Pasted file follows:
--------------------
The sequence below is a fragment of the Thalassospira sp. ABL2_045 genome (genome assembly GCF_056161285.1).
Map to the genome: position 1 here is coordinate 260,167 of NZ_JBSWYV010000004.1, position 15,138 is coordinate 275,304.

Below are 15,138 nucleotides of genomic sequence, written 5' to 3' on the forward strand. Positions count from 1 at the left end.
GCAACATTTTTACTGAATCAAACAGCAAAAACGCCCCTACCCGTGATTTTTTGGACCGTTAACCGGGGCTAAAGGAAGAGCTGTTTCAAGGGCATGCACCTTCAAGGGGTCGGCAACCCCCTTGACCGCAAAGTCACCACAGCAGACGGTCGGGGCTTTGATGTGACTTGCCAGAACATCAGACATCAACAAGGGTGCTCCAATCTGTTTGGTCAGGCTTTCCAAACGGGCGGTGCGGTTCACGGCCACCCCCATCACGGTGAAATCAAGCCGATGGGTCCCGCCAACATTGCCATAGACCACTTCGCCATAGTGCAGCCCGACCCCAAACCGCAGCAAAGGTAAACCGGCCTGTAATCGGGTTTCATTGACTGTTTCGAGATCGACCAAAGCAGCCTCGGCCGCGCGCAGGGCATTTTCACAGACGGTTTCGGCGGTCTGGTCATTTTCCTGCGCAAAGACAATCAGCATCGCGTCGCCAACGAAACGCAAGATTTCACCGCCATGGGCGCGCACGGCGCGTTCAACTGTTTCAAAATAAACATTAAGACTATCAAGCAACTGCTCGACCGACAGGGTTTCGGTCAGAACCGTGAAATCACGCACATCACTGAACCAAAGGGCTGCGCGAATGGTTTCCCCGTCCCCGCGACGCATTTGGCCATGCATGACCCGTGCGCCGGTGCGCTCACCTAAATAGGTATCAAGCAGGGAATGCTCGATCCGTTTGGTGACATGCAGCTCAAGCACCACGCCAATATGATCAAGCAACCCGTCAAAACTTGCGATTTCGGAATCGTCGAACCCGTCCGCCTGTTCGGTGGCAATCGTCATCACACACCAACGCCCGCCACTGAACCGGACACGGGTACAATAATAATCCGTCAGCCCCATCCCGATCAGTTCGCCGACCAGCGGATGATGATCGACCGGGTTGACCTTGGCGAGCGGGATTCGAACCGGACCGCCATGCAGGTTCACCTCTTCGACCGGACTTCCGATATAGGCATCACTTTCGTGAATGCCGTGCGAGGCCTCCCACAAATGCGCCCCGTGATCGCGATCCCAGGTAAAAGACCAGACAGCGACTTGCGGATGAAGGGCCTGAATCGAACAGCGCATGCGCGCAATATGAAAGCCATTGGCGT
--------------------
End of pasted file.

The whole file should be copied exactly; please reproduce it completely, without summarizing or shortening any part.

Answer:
The sequence below is a fragment of the Thalassospira sp. ABL2_045 genome (genome assembly GCF_056161285.1).
Map to the genome: position 1 here is coordinate 260,167 of NZ_JBSWYV010000004.1, position 15,138 is coordinate 275,304.

Below are 15,138 nucleotides of genomic sequence, written 5' to 3' on the forward strand. Positions count from 1 at the left end.
GCAACATTTTTACTGAATCAAACAGCAAAAACGCCCCTACCCGTGATTTTTTGGACCGTTAACCGGGGCTAAAGGAAGAGCTGTTTCAAGGGCATGCACCTTCAAGGGGTCGGCAACCCCCTTGACCGCAAAGTCACCACAGCAGACGGTCGGGGCTTTGATGTGACTTGCCAGAACATCAGACATCAACAAGGGTGCTCCAATCTGTTTGGTCAGGCTTTCCAAACGGGCGGTGCGGTTCACGGCCACCCCCATCACGGTGAAATCAAGCCGATGGGTCCCGCCAACATTGCCATAGACCACTTCGCCATAGTGCAGCCCGACCCCAAACCGCAGCAAAGGTAAACCGGCCTGTAATCGGGTTTCATTGACTGTTTCGAGATCGACCAAAGCAGCCTCGGCCGCGCGCAGGGCATTTTCACAGACGGTTTCGGCGGTCTGGTCATTTTCCTGCGCAAAGACAATCAGCATCGCGTCGCCAACGAAACGCAAGATTTCACCGCCATGGGCGCGCACGGCGCGTTCAACTGTTTCAAAATAAACATTAAGACTATCAAGCAACTGCTCGACCGACAGGGTTTCGGTCAGAACCGTGAAATCACGCACATCACTGAACCAAAGGGCTGCGCGAATGGTTTCCCCGTCCCCGCGACGCATTTGGCCATGCATGACCCGTGCGCCGGTGCGCTCACCTAAATAGGTATCAAGCAGGGAATGCTCGATCCGTTTGGTGACATGCAGCTCAAGCACCACGCCAATATGATCAAGCAACCCGTCAAAACTTGCGATTTCGGAATCGTCGAACCCGTCCGCCTGTTCGGTGGCAATCGTCATCACACACCAACGCCCGCCACTGAACCGGACACGGGTACAATAATAATCCGTCAGCCCCATCCCGATCAGTTCGCCGACCAGCGGATGATGATCGACCGGGTTGACCTTGGCGAGCGGGATTCGAACCGGACCGCCATGCAGGTTCACCTCTTCGACCGGACTTCCGATATAGGCATCACTTTCGTGAATGCCGTGCGAGGCCTCCCACAAATGCGCCCCGTGATCGCGATCCCAGGTAAAAGACCAGACAGCGACTTGCGGATGAAGGGCCTGAATCGAACAGCGCATGCGCGCAATATGAAAGCCATTGGCGT